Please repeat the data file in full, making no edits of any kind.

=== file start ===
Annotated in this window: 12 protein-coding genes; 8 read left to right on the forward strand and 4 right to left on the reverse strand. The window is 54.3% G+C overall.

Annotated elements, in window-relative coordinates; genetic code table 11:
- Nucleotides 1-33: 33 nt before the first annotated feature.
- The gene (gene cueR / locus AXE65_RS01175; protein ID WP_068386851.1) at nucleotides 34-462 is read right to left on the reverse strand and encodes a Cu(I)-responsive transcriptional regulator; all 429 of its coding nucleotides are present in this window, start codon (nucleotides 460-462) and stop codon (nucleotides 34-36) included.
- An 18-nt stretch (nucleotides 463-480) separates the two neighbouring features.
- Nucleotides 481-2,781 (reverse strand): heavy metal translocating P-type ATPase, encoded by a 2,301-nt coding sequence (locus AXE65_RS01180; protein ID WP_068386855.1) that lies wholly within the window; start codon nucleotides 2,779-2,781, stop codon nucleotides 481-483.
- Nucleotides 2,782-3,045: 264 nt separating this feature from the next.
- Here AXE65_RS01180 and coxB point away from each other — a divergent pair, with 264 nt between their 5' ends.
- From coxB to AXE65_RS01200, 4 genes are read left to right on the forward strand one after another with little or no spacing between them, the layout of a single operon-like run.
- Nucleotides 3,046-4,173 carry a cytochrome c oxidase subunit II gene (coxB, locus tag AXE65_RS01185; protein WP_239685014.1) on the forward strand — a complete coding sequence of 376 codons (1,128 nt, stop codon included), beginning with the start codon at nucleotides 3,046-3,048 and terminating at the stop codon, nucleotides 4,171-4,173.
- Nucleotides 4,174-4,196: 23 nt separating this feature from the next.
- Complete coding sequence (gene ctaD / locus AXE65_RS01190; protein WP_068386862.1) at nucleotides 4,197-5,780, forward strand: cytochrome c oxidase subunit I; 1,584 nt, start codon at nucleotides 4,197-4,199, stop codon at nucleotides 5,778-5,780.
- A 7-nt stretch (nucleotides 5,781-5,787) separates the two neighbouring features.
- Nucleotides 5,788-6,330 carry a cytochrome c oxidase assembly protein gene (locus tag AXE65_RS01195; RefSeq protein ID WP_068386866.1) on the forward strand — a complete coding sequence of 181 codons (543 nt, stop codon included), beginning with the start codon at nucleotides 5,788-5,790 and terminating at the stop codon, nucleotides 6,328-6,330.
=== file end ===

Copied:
Annotated in this window: 12 protein-coding genes; 8 read left to right on the forward strand and 4 right to left on the reverse strand. The window is 54.3% G+C overall.

Annotated elements, in window-relative coordinates; genetic code table 11:
- Nucleotides 1-33: 33 nt before the first annotated feature.
- The gene (gene cueR / locus AXE65_RS01175; protein ID WP_068386851.1) at nucleotides 34-462 is read right to left on the reverse strand and encodes a Cu(I)-responsive transcriptional regulator; all 429 of its coding nucleotides are present in this window, start codon (nucleotides 460-462) and stop codon (nucleotides 34-36) included.
- An 18-nt stretch (nucleotides 463-480) separates the two neighbouring features.
- Nucleotides 481-2,781 (reverse strand): heavy metal translocating P-type ATPase, encoded by a 2,301-nt coding sequence (locus AXE65_RS01180; protein ID WP_068386855.1) that lies wholly within the window; start codon nucleotides 2,779-2,781, stop codon nucleotides 481-483.
- Nucleotides 2,782-3,045: 264 nt separating this feature from the next.
- Here AXE65_RS01180 and coxB point away from each other — a divergent pair, with 264 nt between their 5' ends.
- From coxB to AXE65_RS01200, 4 genes are read left to right on the forward strand one after another with little or no spacing between them, the layout of a single operon-like run.
- Nucleotides 3,046-4,173 carry a cytochrome c oxidase subunit II gene (coxB, locus tag AXE65_RS01185; protein WP_239685014.1) on the forward strand — a complete coding sequence of 376 codons (1,128 nt, stop codon included), beginning with the start codon at nucleotides 3,046-3,048 and terminating at the stop codon, nucleotides 4,171-4,173.
- Nucleotides 4,174-4,196: 23 nt separating this feature from the next.
- Complete coding sequence (gene ctaD / locus AXE65_RS01190; protein WP_068386862.1) at nucleotides 4,197-5,780, forward strand: cytochrome c oxidase subunit I; 1,584 nt, start codon at nucleotides 4,197-4,199, stop codon at nucleotides 5,778-5,780.
- A 7-nt stretch (nucleotides 5,781-5,787) separates the two neighbouring features.
- Nucleotides 5,788-6,330 carry a cytochrome c oxidase assembly protein gene (locus tag AXE65_RS01195; RefSeq protein ID WP_068386866.1) on the forward strand — a complete coding sequence of 181 codons (543 nt, stop codon included), beginning with the start codon at nucleotides 5,788-5,790 and terminating at the stop codon, nucleotides 6,328-6,330.